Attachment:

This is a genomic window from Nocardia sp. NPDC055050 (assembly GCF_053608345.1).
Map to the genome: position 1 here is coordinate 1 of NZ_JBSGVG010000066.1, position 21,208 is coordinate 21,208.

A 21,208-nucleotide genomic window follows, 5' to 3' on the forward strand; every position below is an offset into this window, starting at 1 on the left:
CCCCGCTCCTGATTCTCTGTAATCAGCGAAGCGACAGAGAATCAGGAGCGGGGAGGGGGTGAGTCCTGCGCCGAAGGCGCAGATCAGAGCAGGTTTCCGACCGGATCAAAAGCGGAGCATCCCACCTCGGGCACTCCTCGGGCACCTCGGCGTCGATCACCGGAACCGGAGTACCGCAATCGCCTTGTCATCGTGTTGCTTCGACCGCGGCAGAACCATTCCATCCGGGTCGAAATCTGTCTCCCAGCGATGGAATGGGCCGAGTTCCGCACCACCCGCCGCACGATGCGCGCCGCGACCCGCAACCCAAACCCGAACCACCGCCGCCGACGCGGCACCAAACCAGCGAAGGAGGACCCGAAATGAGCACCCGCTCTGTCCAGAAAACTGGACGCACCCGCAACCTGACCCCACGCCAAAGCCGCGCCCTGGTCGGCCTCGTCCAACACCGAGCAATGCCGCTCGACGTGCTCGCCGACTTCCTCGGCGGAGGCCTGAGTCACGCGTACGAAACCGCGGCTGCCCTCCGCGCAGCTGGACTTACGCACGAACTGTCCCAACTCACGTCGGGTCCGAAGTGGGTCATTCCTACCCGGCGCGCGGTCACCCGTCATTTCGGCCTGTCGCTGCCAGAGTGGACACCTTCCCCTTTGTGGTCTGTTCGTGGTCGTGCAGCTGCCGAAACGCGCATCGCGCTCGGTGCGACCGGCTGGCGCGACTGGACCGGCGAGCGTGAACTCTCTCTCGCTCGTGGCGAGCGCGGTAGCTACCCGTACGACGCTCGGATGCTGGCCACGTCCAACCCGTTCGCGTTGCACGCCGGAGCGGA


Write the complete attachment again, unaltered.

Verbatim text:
This is a genomic window from Nocardia sp. NPDC055050 (assembly GCF_053608345.1).
Map to the genome: position 1 here is coordinate 1 of NZ_JBSGVG010000066.1, position 21,208 is coordinate 21,208.

A 21,208-nucleotide genomic window follows, 5' to 3' on the forward strand; every position below is an offset into this window, starting at 1 on the left:
CCCCGCTCCTGATTCTCTGTAATCAGCGAAGCGACAGAGAATCAGGAGCGGGGAGGGGGTGAGTCCTGCGCCGAAGGCGCAGATCAGAGCAGGTTTCCGACCGGATCAAAAGCGGAGCATCCCACCTCGGGCACTCCTCGGGCACCTCGGCGTCGATCACCGGAACCGGAGTACCGCAATCGCCTTGTCATCGTGTTGCTTCGACCGCGGCAGAACCATTCCATCCGGGTCGAAATCTGTCTCCCAGCGATGGAATGGGCCGAGTTCCGCACCACCCGCCGCACGATGCGCGCCGCGACCCGCAACCCAAACCCGAACCACCGCCGCCGACGCGGCACCAAACCAGCGAAGGAGGACCCGAAATGAGCACCCGCTCTGTCCAGAAAACTGGACGCACCCGCAACCTGACCCCACGCCAAAGCCGCGCCCTGGTCGGCCTCGTCCAACACCGAGCAATGCCGCTCGACGTGCTCGCCGACTTCCTCGGCGGAGGCCTGAGTCACGCGTACGAAACCGCGGCTGCCCTCCGCGCAGCTGGACTTACGCACGAACTGTCCCAACTCACGTCGGGTCCGAAGTGGGTCATTCCTACCCGGCGCGCGGTCACCCGTCATTTCGGCCTGTCGCTGCCAGAGTGGACACCTTCCCCTTTGTGGTCTGTTCGTGGTCGTGCAGCTGCCGAAACGCGCATCGCGCTCGGTGCGACCGGCTGGCGCGACTGGACCGGCGAGCGTGAACTCTCTCTCGCTCGTGGCGAGCGCGGTAGCTACCCGTACGACGCTCGGATGCTGGCCACGTCCAACCCGTTCGCGTTGCACGCCGGAGCGGA